Proteomic comparison of Entamoeba histolytica and Entamoeba dispar and the role of E. histolytica alcohol dehydrogenase 3 in virulence

Paul H. Davis, Minghe Chen, Xiaochun Zhang, C. Graham Clark, R. Reid Townsend, Samuel L. Stanley

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Abstract

The protozoan intestinal parasite Entamoeba histolytica infects millions of people worldwide and is capable of causing amebic dysentery and amebic liver abscess. The closely related species Entamoeba dispar colonizes many more individuals, but this organism does not induce disease. To identify molecular differences between these two organisms that may account for their differential ability to cause disease in humans, we used two-dimensional gel-based (DIGE) proteomic analysis to compare whole cell lysates of E. histolytica and E. dispar. We observed 141 spots expressed at a substantially (>5-fold) higher level in E. histolytica HM-1:IMSS than E. dispar and 189 spots showing the opposite pattern. Strikingly, 3 of 4 proteins consistently identified as different at a greater than 5-fold level between E. histolytica HM-1:IMSS and E. dispar were identical to proteins recently identified as differentially expressed between E. histolytica HM-1:IMSS and the reduced virulence strain E. histolytica Rahman. One of these was E. histolytica alcohol dehydrogenase 3 (EhADH3). We found that E. histolytica possesses a higher level of NADP-dependent alcohol dehydrogenase activity than E. dispar and that some EhADH3 can be localized to the surface of E. histolytica. Episomal overexpression of EhADH3 in E. histolytica trophozoites resulted in only subtle phenotypic differences in E. histolytica virulence in animal models of amebic colitis and amebic liver abscess, making it difficult to directly link EhADH3 levels to virulence differences between E. histolytica and less-pathogenic Entamoeba.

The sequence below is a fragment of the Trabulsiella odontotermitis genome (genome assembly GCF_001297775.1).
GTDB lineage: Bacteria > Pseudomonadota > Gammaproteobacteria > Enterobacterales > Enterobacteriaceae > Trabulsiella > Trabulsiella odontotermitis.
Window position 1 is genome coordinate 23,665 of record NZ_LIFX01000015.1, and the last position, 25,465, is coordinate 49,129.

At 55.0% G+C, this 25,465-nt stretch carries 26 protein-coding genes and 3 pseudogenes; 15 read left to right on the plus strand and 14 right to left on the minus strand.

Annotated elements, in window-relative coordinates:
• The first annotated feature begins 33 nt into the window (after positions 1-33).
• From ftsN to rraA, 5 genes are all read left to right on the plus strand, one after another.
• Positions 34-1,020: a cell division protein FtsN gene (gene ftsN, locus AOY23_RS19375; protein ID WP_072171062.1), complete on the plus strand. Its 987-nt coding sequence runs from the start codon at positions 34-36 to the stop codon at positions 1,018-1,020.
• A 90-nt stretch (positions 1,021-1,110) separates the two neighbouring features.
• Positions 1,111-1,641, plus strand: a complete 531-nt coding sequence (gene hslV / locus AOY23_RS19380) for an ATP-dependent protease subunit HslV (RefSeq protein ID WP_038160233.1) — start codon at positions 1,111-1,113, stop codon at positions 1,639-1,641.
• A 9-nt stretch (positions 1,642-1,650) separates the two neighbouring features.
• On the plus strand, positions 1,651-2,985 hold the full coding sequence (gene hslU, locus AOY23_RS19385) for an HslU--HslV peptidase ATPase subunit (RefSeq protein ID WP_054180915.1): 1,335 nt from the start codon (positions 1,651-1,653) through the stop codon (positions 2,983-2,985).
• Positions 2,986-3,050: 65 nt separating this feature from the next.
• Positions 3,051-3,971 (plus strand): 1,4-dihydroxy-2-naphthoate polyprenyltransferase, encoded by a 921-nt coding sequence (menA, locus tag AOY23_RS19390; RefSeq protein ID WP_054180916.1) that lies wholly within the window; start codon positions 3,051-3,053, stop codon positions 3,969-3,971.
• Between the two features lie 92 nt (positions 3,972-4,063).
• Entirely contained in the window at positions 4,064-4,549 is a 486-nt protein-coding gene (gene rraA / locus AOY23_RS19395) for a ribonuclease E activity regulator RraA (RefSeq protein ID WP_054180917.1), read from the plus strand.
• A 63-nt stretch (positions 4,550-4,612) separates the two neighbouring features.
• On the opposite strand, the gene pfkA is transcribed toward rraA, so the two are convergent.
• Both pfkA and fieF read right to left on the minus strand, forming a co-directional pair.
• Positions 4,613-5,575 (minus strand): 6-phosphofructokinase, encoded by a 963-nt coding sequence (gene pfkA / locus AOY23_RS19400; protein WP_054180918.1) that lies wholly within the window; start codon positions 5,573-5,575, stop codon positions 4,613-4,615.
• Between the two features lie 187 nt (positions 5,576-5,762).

Original languageEnglish (US)
Article numbere415
JournalPLoS neglected tropical diseases
Volume3
Issue number4
DOIs
Publication statusPublished - May 19 2009

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ASJC Scopus subject areas

  • Public Health, Environmental and Occupational Health
  • Infectious Diseases

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